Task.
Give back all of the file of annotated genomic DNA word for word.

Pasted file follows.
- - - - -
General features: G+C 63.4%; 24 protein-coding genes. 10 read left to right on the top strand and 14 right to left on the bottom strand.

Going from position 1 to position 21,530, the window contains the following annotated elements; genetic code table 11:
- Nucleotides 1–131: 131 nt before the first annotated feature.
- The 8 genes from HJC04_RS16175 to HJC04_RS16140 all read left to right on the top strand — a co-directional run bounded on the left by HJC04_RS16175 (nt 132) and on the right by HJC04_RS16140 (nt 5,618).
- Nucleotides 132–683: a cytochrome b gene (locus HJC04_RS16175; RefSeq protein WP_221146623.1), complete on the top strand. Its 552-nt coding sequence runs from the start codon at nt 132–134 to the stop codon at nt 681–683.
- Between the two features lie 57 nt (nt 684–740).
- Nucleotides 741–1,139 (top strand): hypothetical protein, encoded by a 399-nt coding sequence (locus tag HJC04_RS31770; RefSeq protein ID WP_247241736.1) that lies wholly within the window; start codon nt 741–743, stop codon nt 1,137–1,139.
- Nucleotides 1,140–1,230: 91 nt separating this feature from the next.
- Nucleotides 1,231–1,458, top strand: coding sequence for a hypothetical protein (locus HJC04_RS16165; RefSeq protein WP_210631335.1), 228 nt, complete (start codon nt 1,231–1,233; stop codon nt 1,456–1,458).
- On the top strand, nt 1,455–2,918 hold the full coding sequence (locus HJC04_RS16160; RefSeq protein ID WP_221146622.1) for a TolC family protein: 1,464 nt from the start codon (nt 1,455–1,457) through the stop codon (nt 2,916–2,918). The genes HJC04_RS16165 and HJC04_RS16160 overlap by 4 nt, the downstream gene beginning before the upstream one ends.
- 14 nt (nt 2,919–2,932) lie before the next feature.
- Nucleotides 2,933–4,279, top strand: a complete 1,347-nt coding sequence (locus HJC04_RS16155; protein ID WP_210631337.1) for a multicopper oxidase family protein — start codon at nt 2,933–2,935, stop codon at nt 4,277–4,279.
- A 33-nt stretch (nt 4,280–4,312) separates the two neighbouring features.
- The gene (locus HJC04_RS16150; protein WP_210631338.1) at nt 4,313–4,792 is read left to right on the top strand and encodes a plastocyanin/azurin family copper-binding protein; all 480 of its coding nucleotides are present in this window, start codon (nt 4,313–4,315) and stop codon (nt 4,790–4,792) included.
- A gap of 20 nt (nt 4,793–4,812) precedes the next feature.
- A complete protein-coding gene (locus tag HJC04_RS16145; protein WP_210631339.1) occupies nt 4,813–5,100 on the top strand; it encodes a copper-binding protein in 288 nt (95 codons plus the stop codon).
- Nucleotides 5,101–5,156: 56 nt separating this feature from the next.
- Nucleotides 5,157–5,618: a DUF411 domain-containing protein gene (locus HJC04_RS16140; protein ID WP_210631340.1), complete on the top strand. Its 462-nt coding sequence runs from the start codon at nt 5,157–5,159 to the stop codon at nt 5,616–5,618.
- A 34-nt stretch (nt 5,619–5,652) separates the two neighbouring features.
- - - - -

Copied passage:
General features: G+C 63.4%; 24 protein-coding genes. 10 read left to right on the top strand and 14 right to left on the bottom strand.

Going from position 1 to position 21,530, the window contains the following annotated elements; genetic code table 11:
- Nucleotides 1–131: 131 nt before the first annotated feature.
- The 8 genes from HJC04_RS16175 to HJC04_RS16140 all read left to right on the top strand — a co-directional run bounded on the left by HJC04_RS16175 (nt 132) and on the right by HJC04_RS16140 (nt 5,618).
- Nucleotides 132–683: a cytochrome b gene (locus HJC04_RS16175; RefSeq protein WP_221146623.1), complete on the top strand. Its 552-nt coding sequence runs from the start codon at nt 132–134 to the stop codon at nt 681–683.
- Between the two features lie 57 nt (nt 684–740).
- Nucleotides 741–1,139 (top strand): hypothetical protein, encoded by a 399-nt coding sequence (locus tag HJC04_RS31770; RefSeq protein ID WP_247241736.1) that lies wholly within the window; start codon nt 741–743, stop codon nt 1,137–1,139.
- Nucleotides 1,140–1,230: 91 nt separating this feature from the next.
- Nucleotides 1,231–1,458, top strand: coding sequence for a hypothetical protein (locus HJC04_RS16165; RefSeq protein WP_210631335.1), 228 nt, complete (start codon nt 1,231–1,233; stop codon nt 1,456–1,458).
- On the top strand, nt 1,455–2,918 hold the full coding sequence (locus HJC04_RS16160; RefSeq protein ID WP_221146622.1) for a TolC family protein: 1,464 nt from the start codon (nt 1,455–1,457) through the stop codon (nt 2,916–2,918). The genes HJC04_RS16165 and HJC04_RS16160 overlap by 4 nt, the downstream gene beginning before the upstream one ends.
- 14 nt (nt 2,919–2,932) lie before the next feature.
- Nucleotides 2,933–4,279, top strand: a complete 1,347-nt coding sequence (locus HJC04_RS16155; protein ID WP_210631337.1) for a multicopper oxidase family protein — start codon at nt 2,933–2,935, stop codon at nt 4,277–4,279.
- A 33-nt stretch (nt 4,280–4,312) separates the two neighbouring features.
- The gene (locus HJC04_RS16150; protein WP_210631338.1) at nt 4,313–4,792 is read left to right on the top strand and encodes a plastocyanin/azurin family copper-binding protein; all 480 of its coding nucleotides are present in this window, start codon (nt 4,313–4,315) and stop codon (nt 4,790–4,792) included.
- A gap of 20 nt (nt 4,793–4,812) precedes the next feature.
- A complete protein-coding gene (locus tag HJC04_RS16145; protein WP_210631339.1) occupies nt 4,813–5,100 on the top strand; it encodes a copper-binding protein in 288 nt (95 codons plus the stop codon).
- Nucleotides 5,101–5,156: 56 nt separating this feature from the next.
- Nucleotides 5,157–5,618: a DUF411 domain-containing protein gene (locus HJC04_RS16140; protein ID WP_210631340.1), complete on the top strand. Its 462-nt coding sequence runs from the start codon at nt 5,157–5,159 to the stop codon at nt 5,616–5,618.
- A 34-nt stretch (nt 5,619–5,652) separates the two neighbouring features.